Thursday, January 31, 2008
Cavallo, a German magazine, recently published a scathing review of the Icelandic Horse World Championships 2007, held in Oirschot, Holland. Pictures accompanied the article, and as they say, a picture, or several pages of them speaks a thousand words.
The article gathered the thoughts and opinions of several well-respected equestrians, including Dr. Ulrike Theil, head of Hippocampus, Institute for Equitherapy and Equine Sport Psychology in the Netherlands. Other professional trainers involved with the Icelandic breed itself were also quoted, including German gaited horse trainer and judge Andrea Jaenisch, German breeder and judge Thommy Haag, Austrian Icelandic horse trainer Gereon Wimmer, Breeder Bruno Podlech of the Wiesenhof stud in Germany, and Birgit Dresel of Windwalker Farm in Germany. Of all of these, only Bruno Podlech offered support of what was witnessed in the show ring at Oirschot.
Basically, the Cavallo article exposed the trend for the Icelandic show ring to reward forced gait brought on by domination instead of good equitation and training. It also pointed out the lack of regard for the horses' physical and psychological well-being in how they were being ridden. What words didn't express, the telling pictures accompaning the article did.
Bruno Podlech explained that expressions of stress and panic in the pace racers as "normal" and that the horse should be close to bolting for good pace. This sentiment was in complete opposition, however, to what the other experts quoted had to say: Fear as a block to communication between horse and rider was cited as well as the what happens to a horse's body physically when asked to perform under such body tension and stress.
Though many say the gait of the Icelandic is unique and therefore, requires special riding, Cavallo brings readers back to reality in reminding that ALL horses are subject to the same rules of biomechanics and that poor riding is simply that -- poor riding. Restraints on these little horses, such as severely tightened nosebands, mis-use of severe bits, heavy rein contact and pulling, and saddles slid back with riders sitting on loins was also pointed out as problems that need to be recognized and remedied within the breed. But first, people have to SEE these things as wrong and the poor techniques of riding they are.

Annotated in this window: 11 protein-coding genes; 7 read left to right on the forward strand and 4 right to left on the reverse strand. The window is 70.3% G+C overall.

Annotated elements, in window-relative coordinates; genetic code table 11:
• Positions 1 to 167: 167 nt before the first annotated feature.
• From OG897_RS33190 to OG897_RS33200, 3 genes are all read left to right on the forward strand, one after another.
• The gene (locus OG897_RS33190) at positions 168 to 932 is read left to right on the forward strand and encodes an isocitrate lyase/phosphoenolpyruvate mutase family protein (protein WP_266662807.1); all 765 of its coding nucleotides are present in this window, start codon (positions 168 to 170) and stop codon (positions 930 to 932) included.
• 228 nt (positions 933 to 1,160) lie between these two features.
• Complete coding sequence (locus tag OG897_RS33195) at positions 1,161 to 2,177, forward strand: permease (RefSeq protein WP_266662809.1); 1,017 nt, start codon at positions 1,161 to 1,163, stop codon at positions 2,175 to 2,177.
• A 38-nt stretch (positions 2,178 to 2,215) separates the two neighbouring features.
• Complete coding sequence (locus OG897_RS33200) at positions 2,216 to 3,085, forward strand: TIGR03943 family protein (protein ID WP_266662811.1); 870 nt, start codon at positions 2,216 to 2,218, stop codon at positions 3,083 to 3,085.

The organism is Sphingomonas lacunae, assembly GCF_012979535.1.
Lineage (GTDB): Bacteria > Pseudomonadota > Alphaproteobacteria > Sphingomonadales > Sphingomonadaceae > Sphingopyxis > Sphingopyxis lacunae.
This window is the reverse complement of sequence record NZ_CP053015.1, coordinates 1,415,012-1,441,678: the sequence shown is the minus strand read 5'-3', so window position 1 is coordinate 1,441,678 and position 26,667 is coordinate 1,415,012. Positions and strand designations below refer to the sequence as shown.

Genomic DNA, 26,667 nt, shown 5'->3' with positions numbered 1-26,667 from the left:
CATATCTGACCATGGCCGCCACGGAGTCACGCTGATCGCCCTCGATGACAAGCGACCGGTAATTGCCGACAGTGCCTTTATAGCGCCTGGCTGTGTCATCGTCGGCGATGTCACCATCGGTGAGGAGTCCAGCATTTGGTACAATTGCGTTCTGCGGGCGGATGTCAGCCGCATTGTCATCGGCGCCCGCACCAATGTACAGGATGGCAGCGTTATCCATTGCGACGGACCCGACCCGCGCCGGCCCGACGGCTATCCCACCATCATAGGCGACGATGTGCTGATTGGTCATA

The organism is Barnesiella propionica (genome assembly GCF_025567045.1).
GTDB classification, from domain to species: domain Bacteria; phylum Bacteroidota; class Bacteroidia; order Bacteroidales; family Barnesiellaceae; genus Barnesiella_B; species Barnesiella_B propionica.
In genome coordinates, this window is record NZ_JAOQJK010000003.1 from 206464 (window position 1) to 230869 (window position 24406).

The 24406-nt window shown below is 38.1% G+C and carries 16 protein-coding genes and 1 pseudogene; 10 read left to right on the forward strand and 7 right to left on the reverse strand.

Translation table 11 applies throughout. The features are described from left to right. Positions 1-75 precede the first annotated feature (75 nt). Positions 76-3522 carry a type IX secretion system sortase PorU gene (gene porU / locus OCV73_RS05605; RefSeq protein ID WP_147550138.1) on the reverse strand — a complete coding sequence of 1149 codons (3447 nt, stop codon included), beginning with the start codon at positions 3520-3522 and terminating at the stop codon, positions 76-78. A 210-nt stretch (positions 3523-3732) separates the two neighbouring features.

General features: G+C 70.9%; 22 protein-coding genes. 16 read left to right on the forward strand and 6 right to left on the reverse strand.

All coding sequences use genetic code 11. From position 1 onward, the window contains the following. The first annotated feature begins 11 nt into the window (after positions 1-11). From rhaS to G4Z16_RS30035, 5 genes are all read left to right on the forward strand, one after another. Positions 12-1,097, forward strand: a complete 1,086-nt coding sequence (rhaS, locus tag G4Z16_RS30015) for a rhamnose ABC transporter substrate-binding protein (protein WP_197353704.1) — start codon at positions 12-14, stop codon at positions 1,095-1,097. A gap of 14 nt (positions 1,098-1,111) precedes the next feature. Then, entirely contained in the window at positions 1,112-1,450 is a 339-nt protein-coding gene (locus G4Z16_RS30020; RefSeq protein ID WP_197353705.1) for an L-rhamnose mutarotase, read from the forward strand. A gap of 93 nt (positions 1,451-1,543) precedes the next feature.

The article brought up several points as to why there is no equitation in the Icelandic horse show ring: Lack of education both in training of the horses and the riders, isolation from the rest of the equestrian world, no appreciation for good, natural, correct gait (that isn't showy or possessing of great animation and lift), and a classic case of what wins is what gets emulated -- even if it's bad.
Compounding the problem is the fact, as in the dressage world, good riders are often driven away from the Icelandic show ring when they see the abuses getting rewarded. Although the international organization governing Icelandic competitions, FEIF, does issue warnings and give "yellow cards", Cavallo points out it takes extremely rough riding to garner one of these cards or warnings -- and even then, the penalties are negligible. One of the commenters in the article even went so far as to say that if poor riding was punished more severely, only five percent of the current riders would remain.
As a bright spot, there was mention of "brave ambassadors" for the breed who, like those quoted in the article, have decided to take an often unpopular stand against the show ring abuses seen at the World Championships. Internet chat groups are a good venue to point out what is happening, and what is wrong. Unfortunately, such pictures as published in the Cavallo article have become "normal" to many people in the breed, so it's likely going to be a long struggle to get people to understand.
The article finishes with individual comments on each of the pictures from the experts, who do not mince words.
Sadly, none of the pictures exemplfy Dr. Theil's personal motto, and which should perhaps, be the motto of every aspiring horseman: "Harmony between man and horse by the development of knowledge, technique, and feeling."
Monday, January 21, 2008
Tuesday, January 15, 2008
There has been quite an uproar about the Icelandic Horse World Championship, 2007, held in Holland.
The problem apparently is the amount of forced used on the horse, heavy contact, forcing the horse into unnatural frames, severe equipment, per an eight-page article with a number of pictures taken at the WC, published in the November issue of the Cavallo magazine.
See the pictures here:
What do you think about the beads directly on the sensitive part of the nose?
How about the practice of rollkur that is coming into the breed?
Or forcing the horse into such a ventroflexed frame, with it's mouth open to get away from the contact?
Just a little Alabama honest redneck wisdom from a friend of Lucy: "If you must alter the physical body of any creature, in order to force it's performance, then what you are asking it to perform is stupid."
There is NO horsemanship involved in this type of riding.
Sunday, January 13, 2008
Liz Graves, gaited horse judge, trainer, and clinician shares some tips on the base of the gaited horse's neck. There are many breeds of gaited horses, such as Missouri Fox Trotter, Tennessee Walkers, Peruvian Pasos, Paso Finos, Icelandic Horses (Ponies).